Smelly shoes are just as embarrassing as torn socks.
The reason why shoes are prone to pick a stink is that an average human has about 200,000 sweat glands on their feet alone!
All these need to be left alone to breathe.
When you confine them in a closed shoe, the sweat builds up to create a breeding environment for odor-causing bacteria.
So, How Can You Prevent Your Golf Shoes From Smelling?
A pair of sweat-wicking socks is the most effective answer, but don’t be surprised to hear that baking soda can do the same job at a negligible cost. There’s a whole list of ways around this problem.
Try out one or several of these tricks of freshness:
1. Start By Washing Them Often
The first and obvious way to keep your shoes smelling fresh is to wash them and their insoles more often.
However, go slow on hot water and detergents – these two may degrade the materials that hold your shoes together and could mean sooner replacement.
Simply handwash them in cool water with your favorite disinfectant – you can start with Pine-Sol and Lysol.
2. Buy A Pair Of Sweat-Wicking Socks
Just like other sportspersons, golfers prefer socks made of sweat-wicking materials like Cool-Max and Polypropylene thermoplastics.
Not only are these materials more comfortable than nylon and cotton, but also help absorb and wick away the sweat, helping keep your feet dry.
Dry feet reduce the likelihood bacteria could grow in your shoes and turn them into a stinking hell. Stay away from cotton socks by all means.
3. Dry Your Shoes Between Wearing
You don’t really need to wash your shoes after every use, but be certain to wipe them after use.
Also, don’t keep them damp or in a disused state – say, in your gold bag or shoe rack – for too long even if they are clean.
Wear to keep them moisture-free. Once in a while, add a few bundles of paper or towels to keep them dry.
Better yet, you can buy Stuffitts Shoe Savers , a pair of shoe inserts made of cedar shavings.
They ensure that your shoes dry faster after removing them to give the microbes less time to multiply and create a bad smell.
Related: Is It Ok To Play Golf Barefoot?
4. Try Out Some Copper Sole Socks
Wicking the sweat from your feet is half the journey – you need to take extra steps to keep bacteria growth to a minimum.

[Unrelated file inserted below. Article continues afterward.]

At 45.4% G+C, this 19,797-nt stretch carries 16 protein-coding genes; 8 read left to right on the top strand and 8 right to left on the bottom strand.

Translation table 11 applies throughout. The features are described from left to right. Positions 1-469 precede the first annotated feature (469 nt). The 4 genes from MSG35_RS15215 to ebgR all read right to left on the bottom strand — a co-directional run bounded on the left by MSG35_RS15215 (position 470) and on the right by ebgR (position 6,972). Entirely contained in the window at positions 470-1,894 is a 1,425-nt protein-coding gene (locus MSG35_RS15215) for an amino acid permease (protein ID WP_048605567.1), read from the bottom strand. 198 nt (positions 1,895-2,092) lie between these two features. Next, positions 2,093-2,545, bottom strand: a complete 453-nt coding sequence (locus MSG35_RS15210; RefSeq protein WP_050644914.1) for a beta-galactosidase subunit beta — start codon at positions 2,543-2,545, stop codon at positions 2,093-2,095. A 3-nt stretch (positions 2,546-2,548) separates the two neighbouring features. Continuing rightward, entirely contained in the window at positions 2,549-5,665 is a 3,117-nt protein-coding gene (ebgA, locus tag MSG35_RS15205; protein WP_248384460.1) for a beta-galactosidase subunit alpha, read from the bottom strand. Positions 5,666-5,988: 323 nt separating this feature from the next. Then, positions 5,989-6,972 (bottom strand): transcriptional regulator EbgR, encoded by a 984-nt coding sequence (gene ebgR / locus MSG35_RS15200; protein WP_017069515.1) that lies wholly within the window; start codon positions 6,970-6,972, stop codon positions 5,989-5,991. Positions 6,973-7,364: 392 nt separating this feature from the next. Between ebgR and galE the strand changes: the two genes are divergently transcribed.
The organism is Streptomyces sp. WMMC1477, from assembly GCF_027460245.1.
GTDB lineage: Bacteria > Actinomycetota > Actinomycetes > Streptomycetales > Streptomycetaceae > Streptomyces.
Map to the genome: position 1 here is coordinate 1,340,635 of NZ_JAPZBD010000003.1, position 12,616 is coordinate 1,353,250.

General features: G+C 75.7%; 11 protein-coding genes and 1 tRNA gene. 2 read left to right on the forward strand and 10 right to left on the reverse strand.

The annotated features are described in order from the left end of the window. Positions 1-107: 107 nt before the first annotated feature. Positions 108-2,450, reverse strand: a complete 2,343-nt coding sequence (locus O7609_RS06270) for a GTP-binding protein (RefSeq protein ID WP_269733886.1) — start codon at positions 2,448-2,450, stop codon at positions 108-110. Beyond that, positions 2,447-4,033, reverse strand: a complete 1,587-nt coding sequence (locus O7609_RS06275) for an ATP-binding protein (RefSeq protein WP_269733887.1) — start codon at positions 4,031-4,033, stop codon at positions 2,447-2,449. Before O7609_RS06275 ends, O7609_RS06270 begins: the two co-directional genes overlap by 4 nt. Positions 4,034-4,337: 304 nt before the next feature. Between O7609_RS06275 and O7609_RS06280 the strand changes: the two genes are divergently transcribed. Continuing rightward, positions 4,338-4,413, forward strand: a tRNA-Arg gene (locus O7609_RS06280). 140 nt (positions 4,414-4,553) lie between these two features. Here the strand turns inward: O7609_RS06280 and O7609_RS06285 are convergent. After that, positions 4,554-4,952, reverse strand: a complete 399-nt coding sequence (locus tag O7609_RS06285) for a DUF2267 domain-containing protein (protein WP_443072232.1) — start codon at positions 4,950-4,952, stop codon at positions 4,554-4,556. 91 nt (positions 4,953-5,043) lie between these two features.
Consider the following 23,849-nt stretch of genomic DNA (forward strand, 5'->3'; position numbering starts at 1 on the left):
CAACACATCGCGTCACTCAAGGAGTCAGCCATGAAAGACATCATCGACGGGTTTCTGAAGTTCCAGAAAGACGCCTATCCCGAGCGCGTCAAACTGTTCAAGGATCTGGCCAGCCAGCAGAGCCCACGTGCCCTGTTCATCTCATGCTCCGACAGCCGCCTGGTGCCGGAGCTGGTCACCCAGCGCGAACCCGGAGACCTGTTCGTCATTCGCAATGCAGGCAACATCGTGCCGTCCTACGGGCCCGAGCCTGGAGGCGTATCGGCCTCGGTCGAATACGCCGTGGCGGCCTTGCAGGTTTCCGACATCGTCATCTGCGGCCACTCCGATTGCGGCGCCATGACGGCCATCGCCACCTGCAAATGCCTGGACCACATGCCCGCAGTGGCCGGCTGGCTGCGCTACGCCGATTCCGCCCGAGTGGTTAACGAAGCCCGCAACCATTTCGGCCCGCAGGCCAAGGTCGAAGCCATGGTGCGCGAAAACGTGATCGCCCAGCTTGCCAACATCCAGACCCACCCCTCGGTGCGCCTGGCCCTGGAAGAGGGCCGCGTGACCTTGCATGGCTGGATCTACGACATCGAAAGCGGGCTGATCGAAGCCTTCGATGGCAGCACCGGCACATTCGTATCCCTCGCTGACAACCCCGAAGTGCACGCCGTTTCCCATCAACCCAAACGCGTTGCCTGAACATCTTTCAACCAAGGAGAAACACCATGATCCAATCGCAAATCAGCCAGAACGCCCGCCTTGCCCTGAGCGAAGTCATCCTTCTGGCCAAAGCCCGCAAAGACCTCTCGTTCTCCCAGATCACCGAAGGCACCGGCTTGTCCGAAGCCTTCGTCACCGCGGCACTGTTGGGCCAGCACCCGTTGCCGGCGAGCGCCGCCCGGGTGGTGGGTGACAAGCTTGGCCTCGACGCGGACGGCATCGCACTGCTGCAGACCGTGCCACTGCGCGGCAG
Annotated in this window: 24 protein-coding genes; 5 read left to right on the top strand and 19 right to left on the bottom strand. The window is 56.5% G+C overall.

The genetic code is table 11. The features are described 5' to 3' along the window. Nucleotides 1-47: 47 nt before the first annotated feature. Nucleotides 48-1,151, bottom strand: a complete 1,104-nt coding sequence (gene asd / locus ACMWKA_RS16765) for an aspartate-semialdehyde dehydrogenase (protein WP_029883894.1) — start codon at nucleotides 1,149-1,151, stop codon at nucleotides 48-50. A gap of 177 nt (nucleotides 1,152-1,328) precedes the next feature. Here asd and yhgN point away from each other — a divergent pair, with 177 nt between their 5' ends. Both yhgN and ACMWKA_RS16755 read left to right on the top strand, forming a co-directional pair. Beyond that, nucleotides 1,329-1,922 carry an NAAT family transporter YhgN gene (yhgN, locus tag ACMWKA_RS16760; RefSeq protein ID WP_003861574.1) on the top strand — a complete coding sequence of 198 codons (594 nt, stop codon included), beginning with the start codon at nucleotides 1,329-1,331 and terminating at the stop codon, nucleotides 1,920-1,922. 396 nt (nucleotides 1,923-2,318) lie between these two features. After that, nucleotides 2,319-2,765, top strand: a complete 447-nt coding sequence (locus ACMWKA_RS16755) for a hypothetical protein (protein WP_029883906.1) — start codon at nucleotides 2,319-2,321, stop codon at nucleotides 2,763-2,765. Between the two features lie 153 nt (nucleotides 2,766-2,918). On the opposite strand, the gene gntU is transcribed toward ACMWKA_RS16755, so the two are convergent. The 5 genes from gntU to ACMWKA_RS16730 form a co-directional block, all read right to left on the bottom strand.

Enter copper sole socks. They are a darling of those who wear less-breathable shoes.
They are normally woven with either copper or silver fibers. Aetrex is known for such socks.
5. Try A Home Remedy
Chances are your kitchen has all the answers to your smelly shoe problems. Have you ever tried one of these?
Anyone with knowledge of home remedies would get rid of almost every bad odor with sodium bicarbonate (often mixed with vinegar).
From smelly shoes to fridges, baking soda is the first go-to odor remover before figuring out a better and more lasting solution.
The best thing is that it is one of the easiest kitchen ingredients to get – you probably have a packet already.
This isn’t limited to orange peels but grapefruit, lemon, lime, and pretty every other citrus fruit as well.
Take their peels, stuff a few in your shoes, and wait to wake up to fresh-smelling shoes.
Citrus fruit peels contain essential oils that are responsible for the enticing smell you normally get from these fruits.
The magic of black tea is in tannic acid, a constituent element known for its ant-bacterial properties.
As you already know, damp shoes stink because of the activities of bacteria.
Get yourself a few black tea teabags (2 – 4 is about enough), soak them in a small amount of hot water until they are moist and cool, then insert them in your shoes.
If you already have some of these in your medicine cabinet, grab one and drip 3 – 5 drops into your shoes to get a fresh smell.
You can use clove, tea tree, eucalyptus, or clove.
If you don’t like the idea of putting the essential oil directly on the shoes, drip it on a piece of clean tissue or paper, roll it, and insert it in there. Let it stay there overnight.